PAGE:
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I'd like to be sitting in the lobby with Ken Purdy and Brooks Stevens looking that car over. They may have been involved.

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Interesting that the ad says in part "This is no kit car, nor is it the original. Chassis: Minerva AG 1925, Motor: Mercedes Benz 1969 280s, Gearbox: 4 speed manual with electric overdrive" And it's now at Brighton-le-Sands about 1,000kms south of Caloundra where it was advertised for sale.

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Yes, that is the car I saw. I kind of wondered about some of the details.  It doesn’t look ”coachbuilt” when you are looking at it critically. The ends of the front shock links have Heim joints, the shocks appear to be large Houdaille units with finned aluminum covers to make them look like friction shocks, etc. It is apparently owned by the hotel owner. 

 

At the current exchange rate, a price of AUS $85,000 = US $58,000. Should I bring it back to the U.S. for someone?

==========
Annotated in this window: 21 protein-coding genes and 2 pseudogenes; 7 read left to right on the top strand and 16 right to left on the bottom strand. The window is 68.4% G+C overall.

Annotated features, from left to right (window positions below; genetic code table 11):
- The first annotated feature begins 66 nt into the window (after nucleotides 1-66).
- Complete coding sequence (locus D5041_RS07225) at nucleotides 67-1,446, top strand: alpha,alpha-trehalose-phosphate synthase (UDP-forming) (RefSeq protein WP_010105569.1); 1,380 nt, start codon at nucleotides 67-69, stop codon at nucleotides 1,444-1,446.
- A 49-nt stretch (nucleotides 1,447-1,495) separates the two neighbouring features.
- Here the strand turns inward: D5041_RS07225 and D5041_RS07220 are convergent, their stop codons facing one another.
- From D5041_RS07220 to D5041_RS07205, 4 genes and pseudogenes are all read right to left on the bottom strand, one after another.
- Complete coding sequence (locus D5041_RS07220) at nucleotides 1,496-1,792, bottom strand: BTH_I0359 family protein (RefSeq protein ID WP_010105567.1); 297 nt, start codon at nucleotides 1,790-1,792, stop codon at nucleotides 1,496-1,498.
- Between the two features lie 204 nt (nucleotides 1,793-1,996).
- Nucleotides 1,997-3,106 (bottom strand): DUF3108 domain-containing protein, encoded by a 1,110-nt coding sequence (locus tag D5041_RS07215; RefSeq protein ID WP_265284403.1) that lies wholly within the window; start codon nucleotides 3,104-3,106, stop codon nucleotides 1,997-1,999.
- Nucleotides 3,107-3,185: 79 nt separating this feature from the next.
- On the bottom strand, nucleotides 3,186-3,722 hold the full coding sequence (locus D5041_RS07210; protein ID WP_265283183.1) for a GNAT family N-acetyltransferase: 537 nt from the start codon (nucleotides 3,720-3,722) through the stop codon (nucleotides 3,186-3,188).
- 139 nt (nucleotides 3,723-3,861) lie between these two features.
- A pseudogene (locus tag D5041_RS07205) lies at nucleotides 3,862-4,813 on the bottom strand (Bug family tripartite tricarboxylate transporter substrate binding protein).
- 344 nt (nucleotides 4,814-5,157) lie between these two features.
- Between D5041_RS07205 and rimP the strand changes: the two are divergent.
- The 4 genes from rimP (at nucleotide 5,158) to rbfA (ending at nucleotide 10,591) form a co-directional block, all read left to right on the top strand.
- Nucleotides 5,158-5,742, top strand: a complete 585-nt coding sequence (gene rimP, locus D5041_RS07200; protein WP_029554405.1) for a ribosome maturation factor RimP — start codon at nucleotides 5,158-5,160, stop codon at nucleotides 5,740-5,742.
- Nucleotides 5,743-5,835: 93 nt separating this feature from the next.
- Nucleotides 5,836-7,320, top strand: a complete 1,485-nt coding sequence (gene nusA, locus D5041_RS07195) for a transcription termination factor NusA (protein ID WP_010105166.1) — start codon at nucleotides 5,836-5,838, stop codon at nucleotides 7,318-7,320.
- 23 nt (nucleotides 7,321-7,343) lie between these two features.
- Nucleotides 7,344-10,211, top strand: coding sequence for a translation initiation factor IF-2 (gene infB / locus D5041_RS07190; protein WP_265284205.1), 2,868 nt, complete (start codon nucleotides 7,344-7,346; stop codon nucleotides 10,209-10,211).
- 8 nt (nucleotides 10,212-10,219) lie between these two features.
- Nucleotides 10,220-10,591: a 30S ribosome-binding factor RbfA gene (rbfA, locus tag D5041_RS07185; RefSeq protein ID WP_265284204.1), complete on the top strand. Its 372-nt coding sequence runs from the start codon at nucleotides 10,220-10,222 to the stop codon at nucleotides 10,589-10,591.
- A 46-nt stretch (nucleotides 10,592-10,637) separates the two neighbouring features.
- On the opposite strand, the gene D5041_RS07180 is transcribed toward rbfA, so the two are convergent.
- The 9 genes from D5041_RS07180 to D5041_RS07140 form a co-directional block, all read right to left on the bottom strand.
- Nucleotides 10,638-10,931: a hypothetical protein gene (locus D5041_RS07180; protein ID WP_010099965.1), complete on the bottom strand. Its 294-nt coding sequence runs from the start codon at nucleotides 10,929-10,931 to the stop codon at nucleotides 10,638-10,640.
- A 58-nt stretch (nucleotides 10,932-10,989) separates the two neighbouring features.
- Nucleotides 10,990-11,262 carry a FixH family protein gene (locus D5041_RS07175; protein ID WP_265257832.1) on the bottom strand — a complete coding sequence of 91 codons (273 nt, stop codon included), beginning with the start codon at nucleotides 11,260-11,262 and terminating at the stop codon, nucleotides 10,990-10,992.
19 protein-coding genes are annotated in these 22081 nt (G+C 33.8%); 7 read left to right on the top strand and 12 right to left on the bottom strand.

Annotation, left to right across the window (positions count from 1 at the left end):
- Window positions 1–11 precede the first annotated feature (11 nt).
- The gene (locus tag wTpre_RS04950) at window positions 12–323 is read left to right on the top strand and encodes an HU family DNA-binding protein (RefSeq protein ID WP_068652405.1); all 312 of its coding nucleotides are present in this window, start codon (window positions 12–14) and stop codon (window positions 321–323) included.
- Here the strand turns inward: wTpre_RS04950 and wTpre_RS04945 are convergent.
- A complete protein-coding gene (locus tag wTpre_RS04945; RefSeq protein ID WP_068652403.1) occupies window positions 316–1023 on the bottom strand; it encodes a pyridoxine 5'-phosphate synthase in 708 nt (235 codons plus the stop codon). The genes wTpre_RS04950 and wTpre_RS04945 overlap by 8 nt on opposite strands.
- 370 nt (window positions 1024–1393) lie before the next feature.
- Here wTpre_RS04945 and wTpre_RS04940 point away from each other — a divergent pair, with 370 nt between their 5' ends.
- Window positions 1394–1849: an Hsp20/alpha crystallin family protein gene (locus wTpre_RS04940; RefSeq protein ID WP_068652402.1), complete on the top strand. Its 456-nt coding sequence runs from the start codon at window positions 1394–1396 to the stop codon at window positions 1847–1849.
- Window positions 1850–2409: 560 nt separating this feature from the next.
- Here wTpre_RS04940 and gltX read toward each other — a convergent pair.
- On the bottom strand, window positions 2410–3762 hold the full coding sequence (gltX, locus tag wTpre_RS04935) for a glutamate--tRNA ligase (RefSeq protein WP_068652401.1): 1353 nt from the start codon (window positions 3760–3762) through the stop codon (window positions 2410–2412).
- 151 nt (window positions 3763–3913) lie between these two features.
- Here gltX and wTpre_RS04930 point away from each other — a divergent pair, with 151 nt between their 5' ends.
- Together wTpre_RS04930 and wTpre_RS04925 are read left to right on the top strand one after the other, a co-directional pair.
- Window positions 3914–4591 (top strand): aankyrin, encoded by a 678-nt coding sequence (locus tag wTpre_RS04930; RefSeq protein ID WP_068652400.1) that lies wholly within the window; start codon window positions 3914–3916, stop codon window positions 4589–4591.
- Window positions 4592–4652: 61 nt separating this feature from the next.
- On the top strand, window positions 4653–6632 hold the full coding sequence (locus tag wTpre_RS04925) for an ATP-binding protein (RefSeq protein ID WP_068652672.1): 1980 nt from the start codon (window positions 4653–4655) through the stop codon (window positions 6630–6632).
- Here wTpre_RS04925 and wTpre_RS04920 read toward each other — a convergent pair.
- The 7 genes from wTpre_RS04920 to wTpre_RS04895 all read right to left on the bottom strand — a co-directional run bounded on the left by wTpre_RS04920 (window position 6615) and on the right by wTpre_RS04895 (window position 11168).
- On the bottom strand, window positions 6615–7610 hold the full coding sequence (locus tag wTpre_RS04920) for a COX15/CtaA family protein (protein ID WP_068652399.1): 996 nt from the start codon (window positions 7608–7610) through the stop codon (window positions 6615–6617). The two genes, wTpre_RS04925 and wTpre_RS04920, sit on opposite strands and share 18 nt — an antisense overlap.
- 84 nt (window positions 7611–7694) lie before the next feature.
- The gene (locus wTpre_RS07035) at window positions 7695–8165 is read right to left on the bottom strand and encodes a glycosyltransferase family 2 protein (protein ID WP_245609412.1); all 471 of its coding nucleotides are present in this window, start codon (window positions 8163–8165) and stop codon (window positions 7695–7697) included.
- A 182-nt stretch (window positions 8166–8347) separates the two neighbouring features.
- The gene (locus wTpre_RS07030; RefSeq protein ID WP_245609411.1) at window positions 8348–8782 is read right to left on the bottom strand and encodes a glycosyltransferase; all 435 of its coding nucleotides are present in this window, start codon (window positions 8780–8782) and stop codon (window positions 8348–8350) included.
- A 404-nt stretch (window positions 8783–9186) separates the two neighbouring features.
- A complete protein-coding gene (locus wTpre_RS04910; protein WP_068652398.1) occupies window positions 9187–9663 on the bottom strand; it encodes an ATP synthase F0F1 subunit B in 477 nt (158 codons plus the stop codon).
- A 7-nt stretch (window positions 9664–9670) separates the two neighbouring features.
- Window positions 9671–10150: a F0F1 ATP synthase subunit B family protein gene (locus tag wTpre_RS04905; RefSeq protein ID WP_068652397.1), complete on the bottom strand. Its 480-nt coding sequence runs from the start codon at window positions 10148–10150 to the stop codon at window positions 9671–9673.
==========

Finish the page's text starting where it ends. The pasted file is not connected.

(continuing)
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A '69 Mercedes engine? Personally, I would rather have a put-together model T speedster using era correct parts. But that is me.

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9 hours ago, Gary_Ash said:

Yes, that is the car I saw. I kind of wondered about some of the details.  It doesn’t look ”coachbuilt” when you are looking at it critically. The ends of the front shock links have Heim joints, the shocks appear to be large Houdaille units with finned aluminum covers to make them look like friction shocks, etc. It is apparently owned by the hotel owner.